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Q & A with Kurt Gutenbrunner

kurtpicresize.jpgChef & restaurateur Kurt Gutenbrunner has produced a trio of successful restaurants in the city — Cafe Sabarsky, Blaue Gans, and Michelin-starred Wallse — and made Austrian cuisine mainstream in the process.  He’s trained in some of the world’s finest kitchens, including Munich’s Tantris, and trained with such esteemed chefs as David Bouley.  Mining his Austrian upbringing, Gutenbrunner modernizes and lightens traditional Viennese cuisine with such dishes as halibut with cucumber, dill and chanterelles, and wild striped bass with lentils, bacon, root vegetables and zweitgelt.

In a relationship.

What did you want to be when you grew up?
A chef…or a racecar driver

What was your first job in food?
When I was 15, I enrolled in a professional hotel and restaurant school and after completing my coursework I apprenticed at the Relais et Chateau Richard Löwenherz.

You’ve worked in countless kitchens throughout Europe – how do they compare to the kitchens of New York City?
In my opinion, it doesn’t really matter where you play with your team but how you play with your team. Just like in, say, soccer, if you have a good coach then that’s all that matters.

The menus at your various restaurants around Manhattan range from hearty German and Austrian cooking at Blaue Gans to refined European at Wallse to classic Viennese at Café Sabarsky… which do you enjoy working with most?
I have four kids and I love them all the same. I feel the same way about my restaurants!

Your extensive training includes Asian cooking at Mangostin in Munich; does that experience have any influence on your current dishes?
Honestly not really now, but who knows, maybe down the road.

What did you learn while working with David Bouley?
I think we both had a lot to give and take and I believe David Bouley learned as much from me as I learned from him.

What’s your philosophy on the relationship between food and art?  Which artists do you feel most reflect the cuisine at Wallse?…

What’s your philosophy on the relationship between food and art?  Which artists do you feel most reflect the cuisine at Wallse?…
I feel the same creativity that one requires to be an artist in many ways is required to be a chef. Whether you express yourself through making films or through painting, or sculpture, the same artistry applies to food and cooking.  I never wanted to have just a restaurant, but a space that also reflects my passion for art and its direct correlation to food. Julian Schnabel and I have a very good friendship and I admire the way he thinks- Julian does what he wants.  There are a lot of similarities between the two of us because we do things the way we want to do them, not the way other people want us to do them.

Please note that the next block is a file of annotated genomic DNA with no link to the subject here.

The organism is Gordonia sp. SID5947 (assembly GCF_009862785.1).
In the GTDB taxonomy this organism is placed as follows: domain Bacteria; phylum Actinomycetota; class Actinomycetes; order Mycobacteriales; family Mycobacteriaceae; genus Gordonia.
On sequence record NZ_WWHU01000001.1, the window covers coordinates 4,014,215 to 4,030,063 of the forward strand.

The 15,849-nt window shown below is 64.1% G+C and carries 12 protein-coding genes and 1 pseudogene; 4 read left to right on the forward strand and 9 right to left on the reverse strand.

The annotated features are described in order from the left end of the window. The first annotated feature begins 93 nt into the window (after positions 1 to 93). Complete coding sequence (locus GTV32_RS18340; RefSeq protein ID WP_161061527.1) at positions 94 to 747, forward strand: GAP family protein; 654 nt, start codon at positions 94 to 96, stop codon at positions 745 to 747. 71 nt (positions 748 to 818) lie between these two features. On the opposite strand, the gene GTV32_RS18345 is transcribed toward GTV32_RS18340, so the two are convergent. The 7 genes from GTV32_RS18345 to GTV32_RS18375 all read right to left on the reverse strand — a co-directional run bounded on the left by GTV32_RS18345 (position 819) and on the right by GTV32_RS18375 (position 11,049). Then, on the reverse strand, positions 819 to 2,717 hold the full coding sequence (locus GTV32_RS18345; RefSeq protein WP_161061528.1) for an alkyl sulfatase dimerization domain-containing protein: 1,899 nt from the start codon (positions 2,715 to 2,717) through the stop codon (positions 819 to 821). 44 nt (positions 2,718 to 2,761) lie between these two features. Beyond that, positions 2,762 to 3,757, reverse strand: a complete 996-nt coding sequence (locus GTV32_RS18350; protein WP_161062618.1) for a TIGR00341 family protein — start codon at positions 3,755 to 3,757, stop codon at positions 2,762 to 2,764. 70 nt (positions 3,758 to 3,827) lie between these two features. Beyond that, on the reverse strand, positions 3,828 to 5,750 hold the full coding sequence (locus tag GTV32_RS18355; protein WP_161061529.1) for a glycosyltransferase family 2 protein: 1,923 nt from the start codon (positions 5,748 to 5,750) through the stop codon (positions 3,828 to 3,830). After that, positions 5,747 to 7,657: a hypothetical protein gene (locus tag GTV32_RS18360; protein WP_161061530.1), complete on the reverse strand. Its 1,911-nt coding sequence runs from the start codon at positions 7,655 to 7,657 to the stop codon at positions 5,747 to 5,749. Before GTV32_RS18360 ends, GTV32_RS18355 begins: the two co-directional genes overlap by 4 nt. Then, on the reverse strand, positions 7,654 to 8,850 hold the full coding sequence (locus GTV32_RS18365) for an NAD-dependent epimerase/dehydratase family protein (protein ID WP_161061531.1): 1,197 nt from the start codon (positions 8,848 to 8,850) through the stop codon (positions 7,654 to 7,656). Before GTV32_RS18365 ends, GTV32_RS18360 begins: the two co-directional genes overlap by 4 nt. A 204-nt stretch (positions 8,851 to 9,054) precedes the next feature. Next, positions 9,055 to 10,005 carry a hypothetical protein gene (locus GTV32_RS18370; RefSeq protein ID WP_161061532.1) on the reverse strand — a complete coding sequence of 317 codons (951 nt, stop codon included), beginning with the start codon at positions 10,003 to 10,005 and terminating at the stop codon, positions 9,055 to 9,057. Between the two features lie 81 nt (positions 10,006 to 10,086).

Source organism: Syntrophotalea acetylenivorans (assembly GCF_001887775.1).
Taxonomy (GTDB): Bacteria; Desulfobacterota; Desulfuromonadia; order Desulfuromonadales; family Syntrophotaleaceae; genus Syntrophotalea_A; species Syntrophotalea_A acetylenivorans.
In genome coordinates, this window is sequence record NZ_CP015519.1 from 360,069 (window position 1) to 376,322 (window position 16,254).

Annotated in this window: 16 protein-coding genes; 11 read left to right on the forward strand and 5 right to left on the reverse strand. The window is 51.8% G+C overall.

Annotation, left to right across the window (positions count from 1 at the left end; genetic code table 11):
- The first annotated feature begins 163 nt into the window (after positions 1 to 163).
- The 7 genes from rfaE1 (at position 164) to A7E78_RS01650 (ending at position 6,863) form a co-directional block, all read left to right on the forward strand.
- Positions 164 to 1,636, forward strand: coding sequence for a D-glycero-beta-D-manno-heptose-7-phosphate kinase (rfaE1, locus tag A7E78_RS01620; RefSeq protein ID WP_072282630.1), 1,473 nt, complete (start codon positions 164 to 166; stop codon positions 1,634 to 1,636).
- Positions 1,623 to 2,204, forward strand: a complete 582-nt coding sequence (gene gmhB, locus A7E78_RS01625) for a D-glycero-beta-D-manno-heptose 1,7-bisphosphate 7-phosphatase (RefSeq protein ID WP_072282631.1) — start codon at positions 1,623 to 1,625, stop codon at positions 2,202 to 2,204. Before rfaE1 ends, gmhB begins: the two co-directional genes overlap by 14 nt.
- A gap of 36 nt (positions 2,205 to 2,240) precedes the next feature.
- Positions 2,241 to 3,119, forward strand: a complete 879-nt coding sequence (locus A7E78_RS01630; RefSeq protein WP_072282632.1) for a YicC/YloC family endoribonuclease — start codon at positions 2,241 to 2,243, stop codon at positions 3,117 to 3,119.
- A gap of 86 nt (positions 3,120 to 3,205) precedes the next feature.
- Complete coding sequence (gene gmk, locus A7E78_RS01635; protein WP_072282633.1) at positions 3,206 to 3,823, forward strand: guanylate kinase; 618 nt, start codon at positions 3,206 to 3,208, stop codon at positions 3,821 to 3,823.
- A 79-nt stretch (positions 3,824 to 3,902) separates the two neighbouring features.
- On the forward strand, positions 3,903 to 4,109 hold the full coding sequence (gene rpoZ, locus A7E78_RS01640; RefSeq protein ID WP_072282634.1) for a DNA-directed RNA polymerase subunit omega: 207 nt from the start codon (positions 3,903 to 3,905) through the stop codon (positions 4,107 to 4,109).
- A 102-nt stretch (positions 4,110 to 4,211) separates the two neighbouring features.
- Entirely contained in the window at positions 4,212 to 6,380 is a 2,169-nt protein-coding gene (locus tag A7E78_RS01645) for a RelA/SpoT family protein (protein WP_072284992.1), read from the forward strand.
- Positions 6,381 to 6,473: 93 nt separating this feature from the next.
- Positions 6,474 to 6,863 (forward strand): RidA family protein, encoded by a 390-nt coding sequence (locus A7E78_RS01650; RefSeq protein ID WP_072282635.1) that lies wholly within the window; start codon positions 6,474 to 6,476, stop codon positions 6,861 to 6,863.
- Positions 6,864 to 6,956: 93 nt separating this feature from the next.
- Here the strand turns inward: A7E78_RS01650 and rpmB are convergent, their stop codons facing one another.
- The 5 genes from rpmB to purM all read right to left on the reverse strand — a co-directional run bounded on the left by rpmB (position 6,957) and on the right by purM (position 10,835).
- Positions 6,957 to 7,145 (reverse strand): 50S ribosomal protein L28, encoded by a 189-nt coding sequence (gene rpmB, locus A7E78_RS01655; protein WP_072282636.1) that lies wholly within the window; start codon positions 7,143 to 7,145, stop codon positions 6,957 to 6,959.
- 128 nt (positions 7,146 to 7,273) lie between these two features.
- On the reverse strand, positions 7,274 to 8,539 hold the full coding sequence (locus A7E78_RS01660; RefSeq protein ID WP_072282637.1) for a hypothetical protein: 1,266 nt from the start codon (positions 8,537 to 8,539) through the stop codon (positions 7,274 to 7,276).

Which ingredients and techniques from your Austrian upbringing do you most utilize in your cooking presently?
I don’t really think that cooking has so much to do with nationality as it does about personality.  The key is to take what you learned from your childhood and apply it in your cuisine.  My restaurants really don’t have anything to do with Austria the country but more about who I am as a person.

How do the market and dinner menus differ at Wallse?
For me, you have to have your classics but you also need a space to work on a more contemporary level. When you go see Lou Reed in concert, everyone wants him to play “Walk on the Wild Side” and he does…but he’ll also play his newer more contemporary hits.  Ultimately, the market menu allows for a little more playfulness and experimentation.

You were introduced to wine at an early age – what is your method and inspiration for pairing wines with dishes at Wallse?
During my training at the hotel and restaurant school, I spent my summers in the WachauValley learning everything about the winemaking process.  It was there that I truly grasped the importance of the interplay between food and wine andI continually apply this practice in my own restaurants.

Which is your favorite dish on the menu at the recently Michelin-starred Wallse?
I really can’t choose anything specific to be honest. My favorite dishes are the light salads as well as the fish entrees.

Which is your least favorite (and yes, you must pick one)?
Sorry, I can’t.

What culinary trends do you embrace?
I actually never pay attention to trends. I’m just not interested in them.

What trend do you wish would just die already?
I can’t tell you because I never cared.

Address: 344 West 11th Street
Phone: (212) 352-2300


Until we eat again,
Restaurant Girl
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